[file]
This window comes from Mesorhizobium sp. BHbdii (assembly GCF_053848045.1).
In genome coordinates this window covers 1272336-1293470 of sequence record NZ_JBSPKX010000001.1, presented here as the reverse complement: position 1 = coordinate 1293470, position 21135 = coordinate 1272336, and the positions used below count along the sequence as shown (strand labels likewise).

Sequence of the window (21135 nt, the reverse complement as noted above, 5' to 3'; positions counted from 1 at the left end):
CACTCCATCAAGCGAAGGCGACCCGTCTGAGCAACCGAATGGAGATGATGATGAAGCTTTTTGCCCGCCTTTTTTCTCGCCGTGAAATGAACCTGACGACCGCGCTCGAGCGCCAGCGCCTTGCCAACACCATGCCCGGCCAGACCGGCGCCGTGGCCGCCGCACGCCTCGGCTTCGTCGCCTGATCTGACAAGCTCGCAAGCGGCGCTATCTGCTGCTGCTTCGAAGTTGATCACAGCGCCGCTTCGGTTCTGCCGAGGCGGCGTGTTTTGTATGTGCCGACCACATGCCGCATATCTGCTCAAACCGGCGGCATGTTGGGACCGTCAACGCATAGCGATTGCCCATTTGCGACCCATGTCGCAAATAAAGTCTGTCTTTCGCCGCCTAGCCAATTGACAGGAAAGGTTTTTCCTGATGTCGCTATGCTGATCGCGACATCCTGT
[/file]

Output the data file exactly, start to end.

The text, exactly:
This window comes from Mesorhizobium sp. BHbdii (assembly GCF_053848045.1).
In genome coordinates this window covers 1272336-1293470 of sequence record NZ_JBSPKX010000001.1, presented here as the reverse complement: position 1 = coordinate 1293470, position 21135 = coordinate 1272336, and the positions used below count along the sequence as shown (strand labels likewise).

Sequence of the window (21135 nt, the reverse complement as noted above, 5' to 3'; positions counted from 1 at the left end):
CACTCCATCAAGCGAAGGCGACCCGTCTGAGCAACCGAATGGAGATGATGATGAAGCTTTTTGCCCGCCTTTTTTCTCGCCGTGAAATGAACCTGACGACCGCGCTCGAGCGCCAGCGCCTTGCCAACACCATGCCCGGCCAGACCGGCGCCGTGGCCGCCGCACGCCTCGGCTTCGTCGCCTGATCTGACAAGCTCGCAAGCGGCGCTATCTGCTGCTGCTTCGAAGTTGATCACAGCGCCGCTTCGGTTCTGCCGAGGCGGCGTGTTTTGTATGTGCCGACCACATGCCGCATATCTGCTCAAACCGGCGGCATGTTGGGACCGTCAACGCATAGCGATTGCCCATTTGCGACCCATGTCGCAAATAAAGTCTGTCTTTCGCCGCCTAGCCAATTGACAGGAAAGGTTTTTCCTGATGTCGCTATGCTGATCGCGACATCCTGT